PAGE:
“Well, a lot happened,” says its creator. “[The events of September 11, 2001] turned this country from America the Great to America the Paranoid, and Homeland Security was born, which made it almost impossible for foreigners to enter. What do we do when we’re afraid? We give up something important: we give up our freedoms. I believe that the recession can be blamed entirely on our own attitudes and our fears.

“Sweetie,” he says, in a way that is both vaguely flirtatious and hugely condescending, “what is finance other than innate confidence?

When we are confident, our market goes up.

When we are afraid, our market goes down.”

Indeed. But McAfee knows I was referring to his own finances, not America’s global fortunes. I ask him more specifically, where did all the money go? It’s the first time in our interview that McAfee becomes offhand.

“Firstly, keep in mind I never tell anybody the truth about my finances. Because it’s no one’s business,” he says. “One day I would tell someone I was worth US$180 million, then the next US$10 million, because I think asking that question is rude. It does not deserve a straight answer.”

His bank balance aside, what happened next is now well-documented.

McAfee and Irwin, then 28, moved to Belize, one of the poorest countries in the world. There his remaining assets would be beyond the grasp of the Superior Court of Maricopa County, Arizona. He sold his two-hectare estate in Moloko, Hawaii, his Woodland Park base in Colorado, properties in Arizona and Texas and his ranch in Rodeo, Mexico.

Life in the country of just 300,000 people was, at first, humdrum. His new business projects were a cafe and a high-speed ferry service. Then he met Dr Allison Adonizio – an attractive 31-year-old Harvard biologist working in a field of microbiology called anti-quorum sensing.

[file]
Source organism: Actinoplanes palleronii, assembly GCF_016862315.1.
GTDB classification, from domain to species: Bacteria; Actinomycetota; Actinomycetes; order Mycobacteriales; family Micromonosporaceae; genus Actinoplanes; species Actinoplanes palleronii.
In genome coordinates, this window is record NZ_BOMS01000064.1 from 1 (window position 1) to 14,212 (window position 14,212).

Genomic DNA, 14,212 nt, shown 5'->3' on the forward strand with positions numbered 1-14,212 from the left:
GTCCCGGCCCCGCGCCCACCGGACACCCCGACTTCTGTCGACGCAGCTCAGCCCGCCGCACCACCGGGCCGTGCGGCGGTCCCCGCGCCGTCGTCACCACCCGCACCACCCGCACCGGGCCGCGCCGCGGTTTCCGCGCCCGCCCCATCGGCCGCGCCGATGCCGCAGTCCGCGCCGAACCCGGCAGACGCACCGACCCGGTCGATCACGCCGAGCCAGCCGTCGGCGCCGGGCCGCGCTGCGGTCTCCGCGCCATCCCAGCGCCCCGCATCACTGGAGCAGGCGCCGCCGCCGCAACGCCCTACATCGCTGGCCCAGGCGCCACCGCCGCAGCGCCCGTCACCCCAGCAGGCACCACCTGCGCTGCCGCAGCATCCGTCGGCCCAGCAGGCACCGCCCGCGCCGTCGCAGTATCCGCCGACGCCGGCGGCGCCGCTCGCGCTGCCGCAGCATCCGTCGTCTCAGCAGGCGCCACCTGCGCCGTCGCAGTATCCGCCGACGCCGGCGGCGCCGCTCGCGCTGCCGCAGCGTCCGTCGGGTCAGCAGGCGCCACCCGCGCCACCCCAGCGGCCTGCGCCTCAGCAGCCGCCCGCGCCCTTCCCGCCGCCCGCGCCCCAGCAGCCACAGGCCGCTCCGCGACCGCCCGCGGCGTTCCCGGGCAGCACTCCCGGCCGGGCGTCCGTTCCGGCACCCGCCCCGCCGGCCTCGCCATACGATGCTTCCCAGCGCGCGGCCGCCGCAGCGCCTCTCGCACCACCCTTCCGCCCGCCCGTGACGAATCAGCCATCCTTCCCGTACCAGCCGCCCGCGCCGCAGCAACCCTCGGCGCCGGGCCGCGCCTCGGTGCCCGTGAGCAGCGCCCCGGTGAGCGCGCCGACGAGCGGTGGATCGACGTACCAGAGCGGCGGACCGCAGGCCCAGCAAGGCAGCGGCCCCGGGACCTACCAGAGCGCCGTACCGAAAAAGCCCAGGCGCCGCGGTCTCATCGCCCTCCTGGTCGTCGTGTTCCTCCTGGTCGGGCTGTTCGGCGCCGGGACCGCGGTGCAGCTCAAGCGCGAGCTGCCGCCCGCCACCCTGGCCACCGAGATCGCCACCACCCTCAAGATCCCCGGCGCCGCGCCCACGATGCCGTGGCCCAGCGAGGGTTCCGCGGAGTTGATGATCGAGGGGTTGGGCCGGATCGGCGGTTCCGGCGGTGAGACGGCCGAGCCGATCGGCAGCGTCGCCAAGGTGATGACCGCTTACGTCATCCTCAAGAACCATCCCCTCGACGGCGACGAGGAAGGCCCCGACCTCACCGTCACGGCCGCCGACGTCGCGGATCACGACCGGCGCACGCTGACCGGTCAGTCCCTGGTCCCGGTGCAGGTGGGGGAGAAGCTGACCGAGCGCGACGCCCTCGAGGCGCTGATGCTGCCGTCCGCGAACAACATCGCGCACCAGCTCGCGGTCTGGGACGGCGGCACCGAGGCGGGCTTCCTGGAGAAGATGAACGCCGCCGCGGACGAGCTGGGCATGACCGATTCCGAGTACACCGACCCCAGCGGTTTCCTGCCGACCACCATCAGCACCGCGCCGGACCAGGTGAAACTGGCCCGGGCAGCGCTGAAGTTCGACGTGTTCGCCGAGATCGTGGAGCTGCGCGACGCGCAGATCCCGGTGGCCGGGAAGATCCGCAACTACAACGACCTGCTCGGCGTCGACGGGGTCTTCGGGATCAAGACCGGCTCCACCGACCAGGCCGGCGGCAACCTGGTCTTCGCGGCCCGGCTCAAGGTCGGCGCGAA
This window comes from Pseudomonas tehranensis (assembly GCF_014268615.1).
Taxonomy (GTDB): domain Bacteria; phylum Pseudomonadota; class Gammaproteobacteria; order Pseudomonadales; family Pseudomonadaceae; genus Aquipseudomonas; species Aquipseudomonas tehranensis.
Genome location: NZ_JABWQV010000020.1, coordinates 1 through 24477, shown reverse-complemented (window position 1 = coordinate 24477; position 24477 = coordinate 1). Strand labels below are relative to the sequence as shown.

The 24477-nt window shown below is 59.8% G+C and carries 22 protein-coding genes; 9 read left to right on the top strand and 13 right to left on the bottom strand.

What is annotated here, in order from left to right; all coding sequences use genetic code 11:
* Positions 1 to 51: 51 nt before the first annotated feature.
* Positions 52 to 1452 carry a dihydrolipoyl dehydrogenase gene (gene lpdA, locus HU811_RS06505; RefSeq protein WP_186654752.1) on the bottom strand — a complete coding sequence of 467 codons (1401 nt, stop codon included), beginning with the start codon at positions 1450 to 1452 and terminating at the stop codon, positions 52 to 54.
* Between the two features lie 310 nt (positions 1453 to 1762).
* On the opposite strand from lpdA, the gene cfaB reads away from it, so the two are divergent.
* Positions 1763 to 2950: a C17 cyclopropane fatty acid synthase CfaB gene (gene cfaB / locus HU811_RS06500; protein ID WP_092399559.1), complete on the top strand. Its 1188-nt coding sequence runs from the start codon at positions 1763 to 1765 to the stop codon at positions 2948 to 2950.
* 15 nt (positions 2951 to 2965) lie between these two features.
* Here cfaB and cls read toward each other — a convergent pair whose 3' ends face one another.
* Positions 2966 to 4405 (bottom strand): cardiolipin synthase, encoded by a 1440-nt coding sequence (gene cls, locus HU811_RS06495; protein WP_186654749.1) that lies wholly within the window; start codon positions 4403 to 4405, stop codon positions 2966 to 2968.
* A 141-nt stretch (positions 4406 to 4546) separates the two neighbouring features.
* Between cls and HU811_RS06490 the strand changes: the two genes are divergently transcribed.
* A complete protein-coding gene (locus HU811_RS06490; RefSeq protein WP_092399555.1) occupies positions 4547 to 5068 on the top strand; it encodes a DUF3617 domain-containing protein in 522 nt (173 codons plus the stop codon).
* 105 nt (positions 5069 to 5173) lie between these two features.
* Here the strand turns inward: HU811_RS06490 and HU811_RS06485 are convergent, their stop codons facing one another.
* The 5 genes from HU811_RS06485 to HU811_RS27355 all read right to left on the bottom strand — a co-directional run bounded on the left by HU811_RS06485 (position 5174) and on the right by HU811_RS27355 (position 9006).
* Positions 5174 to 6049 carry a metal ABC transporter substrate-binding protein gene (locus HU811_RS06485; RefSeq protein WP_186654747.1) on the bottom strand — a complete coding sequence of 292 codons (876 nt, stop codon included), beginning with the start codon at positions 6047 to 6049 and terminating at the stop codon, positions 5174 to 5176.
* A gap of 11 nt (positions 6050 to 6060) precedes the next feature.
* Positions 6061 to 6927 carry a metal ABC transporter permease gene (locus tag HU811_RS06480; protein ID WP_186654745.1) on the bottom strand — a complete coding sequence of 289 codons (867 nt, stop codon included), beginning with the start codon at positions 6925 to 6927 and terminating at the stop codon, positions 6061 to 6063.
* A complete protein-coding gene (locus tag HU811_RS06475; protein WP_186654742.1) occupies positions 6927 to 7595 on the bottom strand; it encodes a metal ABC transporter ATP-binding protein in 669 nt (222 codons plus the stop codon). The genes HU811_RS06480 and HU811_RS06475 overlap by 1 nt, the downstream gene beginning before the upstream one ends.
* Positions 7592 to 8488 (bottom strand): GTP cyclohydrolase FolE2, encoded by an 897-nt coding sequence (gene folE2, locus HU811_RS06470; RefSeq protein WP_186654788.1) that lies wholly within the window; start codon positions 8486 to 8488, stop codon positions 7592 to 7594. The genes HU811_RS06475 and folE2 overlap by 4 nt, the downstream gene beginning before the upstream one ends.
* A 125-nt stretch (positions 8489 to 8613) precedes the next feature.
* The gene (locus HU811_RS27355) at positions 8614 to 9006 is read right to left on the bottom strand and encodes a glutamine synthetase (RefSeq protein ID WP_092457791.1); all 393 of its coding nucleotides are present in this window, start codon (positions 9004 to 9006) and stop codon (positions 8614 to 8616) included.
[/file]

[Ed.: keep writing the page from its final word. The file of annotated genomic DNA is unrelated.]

Essentially, she believed plants found in Central American rainforests could treat bacteria and solve the global problem of antibiotic resistance.

McAfee built her a laboratory and she quit her job.

Freewheeling tech multimillionaire McAfee didn’t blend into island life – young women from mainland bars were flown to his apartment for weeks at a time – and, he says, his wealth attracted 11 attempts to kill him in one year alone. His solution was to hire the very same assassins who tried to kill him for the gun-toting security detail that would accompany him everywhere. The vicious guard dogs on his villa’s stretch of the beach were unpopular with the neighbours, especially American expat Faull, who made a complaint to the local authorities the day before his death.

What is more, McAfee, a man used to being the head of his own empire, found himself being asked to kowtow to corruption. In Carmelita, near his laboratory, he built a police station, donated arms and tear gas to the force and even paid officers overtime to patrol at night, to stamp out rampant drug dealing in the town. But he refused one request for a donation, he says, when a local politician asked for US$2 million.

His house was raided. “Armed soldiers shot up my dog, destroyed half a million dollars worth of property and put me hands-up in the sun for 14 hours, and then left with no charges,” he says. “That was simply because I had refused to give what I call a bribe. They call it a donation. I don’t believe in politics, so I wasn’t going to give the donation.”

A week later the police returned. “He said, ‘Have you reconsidered the donation?’ I said, ‘No’. I then went to the international press and from that moment on, I had a running war with the Belize police, which ended in the death of my neighbour.”

When he heard the news, McAfee ran.